My hon. Friend the Member for Cleethorpes referred to a decline in the time spent teaching RE. While figures will vary from school to school, at a national level the proportion of time secondary schools spend teaching RE has remained broadly stable: it made up 3.2% of all teaching hours in 2010 and 3.3% in 2021.

The hon. Member for Strangford raised the issue of the right to withdraw from RE. Although our view is that RE is an important subject, we think it is equally important that parents and older students have a right to withdrawal. We currently have no plans to change the situation.

In respect of a school’s RE curriculum, except for subject content specifications for the religious studies GCSE and A-level, the Government do not prescribe curriculum content, how RE should be delivered or how many hours should be taught.

In Northern Ireland we recently had an outrageous court judgment that declared that exclusively Christian RE lessons in primary schools are unlawful. In my mind, this ruling reveals the real agenda of so many: the removal of Christianity from school settings. In this broken land and society, we are seeing the breakdown of the family unit and soaring rates of suicide, born out of hopelessness. Surely the teaching of love, hope and charity within Christianity is what society needs more of, not less of?

The hon. Member makes an important point—those are common features of the world’s major religions—but obviously RE and education is a devolved matter in Northern Ireland.

RE is part of each school’s basic or wider curriculum. While academies, free schools and most maintained schools designated as having a religious character may design and follow their own RE curriculum, all other maintained schools must follow their area’s locally agreed syllabus for RE. The locally agreed syllabus specifies details of the RE curriculum that they should deliver and is monitored by the standing advisory council on religious education that is established by each local authority.

I understand the concern raised by several Members that some schools may not be taking their duty to teach RE seriously. I should be clear that all mainstream, state-funded schools are required to teach RE. Schools that are not teaching RE are acting unlawfully or are in breach of their funding agreement. Any concerns that a school may not be complying with the requirement to teach RE should in the first instance be raised via the school’s complaints procedure. If a complaint is not resolved, the issue can be escalated via the Department for Education’s school complaints unit.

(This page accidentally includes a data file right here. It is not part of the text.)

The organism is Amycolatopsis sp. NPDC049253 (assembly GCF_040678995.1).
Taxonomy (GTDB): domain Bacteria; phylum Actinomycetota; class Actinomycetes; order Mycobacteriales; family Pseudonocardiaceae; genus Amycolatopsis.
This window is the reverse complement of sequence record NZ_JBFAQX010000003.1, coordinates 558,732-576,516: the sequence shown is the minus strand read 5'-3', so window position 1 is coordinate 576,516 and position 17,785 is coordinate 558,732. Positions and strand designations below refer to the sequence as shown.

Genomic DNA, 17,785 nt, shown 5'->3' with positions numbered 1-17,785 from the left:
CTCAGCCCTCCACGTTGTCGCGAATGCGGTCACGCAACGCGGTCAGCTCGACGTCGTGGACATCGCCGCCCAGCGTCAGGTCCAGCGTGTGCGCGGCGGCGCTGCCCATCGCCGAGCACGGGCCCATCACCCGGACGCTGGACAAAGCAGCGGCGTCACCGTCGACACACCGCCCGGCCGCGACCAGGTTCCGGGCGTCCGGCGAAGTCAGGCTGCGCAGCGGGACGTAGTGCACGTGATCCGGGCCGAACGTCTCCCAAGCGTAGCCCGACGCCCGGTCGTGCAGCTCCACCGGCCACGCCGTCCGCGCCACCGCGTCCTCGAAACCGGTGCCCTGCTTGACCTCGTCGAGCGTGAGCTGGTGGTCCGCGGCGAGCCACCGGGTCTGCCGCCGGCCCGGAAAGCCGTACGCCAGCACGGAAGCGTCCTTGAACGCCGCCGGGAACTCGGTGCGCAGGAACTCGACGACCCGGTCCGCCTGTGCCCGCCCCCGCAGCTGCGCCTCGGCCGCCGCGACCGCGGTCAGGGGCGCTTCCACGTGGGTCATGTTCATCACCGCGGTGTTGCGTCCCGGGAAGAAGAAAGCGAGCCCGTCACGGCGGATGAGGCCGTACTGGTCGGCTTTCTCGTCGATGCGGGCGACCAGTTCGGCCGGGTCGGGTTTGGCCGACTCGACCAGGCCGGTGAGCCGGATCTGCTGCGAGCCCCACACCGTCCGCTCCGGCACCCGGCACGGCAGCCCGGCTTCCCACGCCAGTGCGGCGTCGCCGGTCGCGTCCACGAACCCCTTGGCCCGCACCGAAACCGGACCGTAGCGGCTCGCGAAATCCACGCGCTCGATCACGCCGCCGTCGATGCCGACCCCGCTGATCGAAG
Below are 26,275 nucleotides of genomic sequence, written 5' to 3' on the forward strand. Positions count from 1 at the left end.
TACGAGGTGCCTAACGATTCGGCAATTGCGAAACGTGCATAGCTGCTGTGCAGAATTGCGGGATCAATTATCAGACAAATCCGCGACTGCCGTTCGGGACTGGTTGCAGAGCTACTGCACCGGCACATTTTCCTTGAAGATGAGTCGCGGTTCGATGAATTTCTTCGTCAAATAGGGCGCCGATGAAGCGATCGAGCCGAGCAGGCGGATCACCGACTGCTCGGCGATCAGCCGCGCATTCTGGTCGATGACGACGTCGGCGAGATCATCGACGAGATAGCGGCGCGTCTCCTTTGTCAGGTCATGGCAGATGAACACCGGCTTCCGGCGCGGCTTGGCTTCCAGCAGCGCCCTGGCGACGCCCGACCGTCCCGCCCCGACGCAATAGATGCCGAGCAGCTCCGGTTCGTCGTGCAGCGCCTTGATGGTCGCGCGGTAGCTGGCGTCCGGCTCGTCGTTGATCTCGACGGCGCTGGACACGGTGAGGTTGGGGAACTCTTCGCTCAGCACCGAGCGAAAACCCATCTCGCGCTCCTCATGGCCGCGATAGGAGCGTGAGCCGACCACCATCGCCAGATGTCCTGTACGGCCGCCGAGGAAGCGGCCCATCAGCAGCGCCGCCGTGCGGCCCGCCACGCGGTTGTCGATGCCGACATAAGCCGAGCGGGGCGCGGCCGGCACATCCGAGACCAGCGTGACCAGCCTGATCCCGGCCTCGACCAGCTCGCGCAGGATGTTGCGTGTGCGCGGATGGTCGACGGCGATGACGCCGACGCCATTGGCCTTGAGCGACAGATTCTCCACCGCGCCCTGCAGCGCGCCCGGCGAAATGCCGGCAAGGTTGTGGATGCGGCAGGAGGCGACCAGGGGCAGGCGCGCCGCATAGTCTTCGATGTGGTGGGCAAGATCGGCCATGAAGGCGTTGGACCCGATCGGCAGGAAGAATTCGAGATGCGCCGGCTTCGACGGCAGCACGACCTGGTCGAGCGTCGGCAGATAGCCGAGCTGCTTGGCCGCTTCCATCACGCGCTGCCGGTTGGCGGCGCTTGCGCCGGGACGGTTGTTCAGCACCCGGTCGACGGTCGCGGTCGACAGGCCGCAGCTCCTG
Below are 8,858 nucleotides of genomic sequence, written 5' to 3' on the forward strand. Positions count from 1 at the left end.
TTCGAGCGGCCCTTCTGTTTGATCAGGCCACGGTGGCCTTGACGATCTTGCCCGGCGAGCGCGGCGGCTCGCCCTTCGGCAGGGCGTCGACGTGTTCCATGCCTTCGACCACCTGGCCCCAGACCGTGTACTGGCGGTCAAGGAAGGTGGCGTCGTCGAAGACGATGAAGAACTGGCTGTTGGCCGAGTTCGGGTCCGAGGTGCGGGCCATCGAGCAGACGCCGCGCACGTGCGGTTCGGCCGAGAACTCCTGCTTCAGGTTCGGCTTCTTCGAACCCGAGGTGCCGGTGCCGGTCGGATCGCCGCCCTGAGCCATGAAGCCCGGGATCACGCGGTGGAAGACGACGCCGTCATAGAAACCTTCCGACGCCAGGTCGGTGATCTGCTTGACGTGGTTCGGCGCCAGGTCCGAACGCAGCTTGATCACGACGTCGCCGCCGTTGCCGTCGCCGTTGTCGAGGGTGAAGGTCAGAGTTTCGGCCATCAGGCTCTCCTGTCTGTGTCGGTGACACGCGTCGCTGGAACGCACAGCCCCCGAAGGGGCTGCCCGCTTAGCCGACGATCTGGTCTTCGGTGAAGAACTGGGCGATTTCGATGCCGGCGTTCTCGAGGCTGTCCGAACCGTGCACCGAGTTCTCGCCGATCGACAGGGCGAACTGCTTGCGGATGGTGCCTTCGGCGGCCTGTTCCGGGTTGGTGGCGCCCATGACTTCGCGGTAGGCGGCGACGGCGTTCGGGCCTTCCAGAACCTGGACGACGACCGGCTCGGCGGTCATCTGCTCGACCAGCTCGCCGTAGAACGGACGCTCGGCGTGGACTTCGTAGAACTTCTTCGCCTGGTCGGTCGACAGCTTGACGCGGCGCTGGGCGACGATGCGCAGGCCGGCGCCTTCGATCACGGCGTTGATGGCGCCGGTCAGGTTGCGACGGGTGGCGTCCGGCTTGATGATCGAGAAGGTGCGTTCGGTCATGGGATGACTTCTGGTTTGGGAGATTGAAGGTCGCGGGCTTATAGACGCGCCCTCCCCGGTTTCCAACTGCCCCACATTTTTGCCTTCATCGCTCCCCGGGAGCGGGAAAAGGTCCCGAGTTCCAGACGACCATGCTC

Members have cited the figure that one in five schools are not teaching RE—I think my right hon. Friend the Member for Gainsborough (Sir Edward Leigh) made that point. Actually, the Department does not collect data on schools’ level of compliance with the requirement to teach RE, but it does collect data on the hours of RE teaching by teachers. The data cited by my right hon. Friend is drawn from individual schools’ timetabling systems, so it does not really represent a completely accurate picture. For example, it may not pick up instances when RE is taught as part of another subject or under a different title.

Will the Minister issue general guidance to all schools that they must fulfil their statutory requirements in this area?

I will keep that idea under consideration. We have already issued guidance about the teaching of religious education in schools.

Regardless of whether teachers are following a locally agreed syllabus for RE or one designed by their own school or a multi-academy trust, ensuring that they have access to high-quality teaching resources is important, as it is for every other subject. We intend to support the teaching of RE through the procurement of full curriculum packages by Oak National Academy—that goes to the point made by my right hon. Friend. We want to make sure that what is taught is of high quality, and that applies not just to RE but to other subjects. Oak is playing an important role in providing resources for teachers and, in the second tranche of its procurement process, will be procuring curriculum materials, maps and plans for religious education.

As the hon. Member for Portsmouth South and others said, recruiting and retaining teachers is crucial to every curriculum subject, so the Department is driving an ambitious transformation plan to overhaul the process of teacher training. This includes stimulating initial interest through world-class marketing, providing support for prospective trainees, and using real-time data and insight from our new application process to help to boost recruitment where it is most needed. In the 2020-21 academic year, we exceeded the postgraduate initial teacher training target for religious education teachers, achieving 129% of the target. The equivalent target in the 2021-22 academic year was narrowly missed, as we achieved 99% of the target. We will keep these issues under review.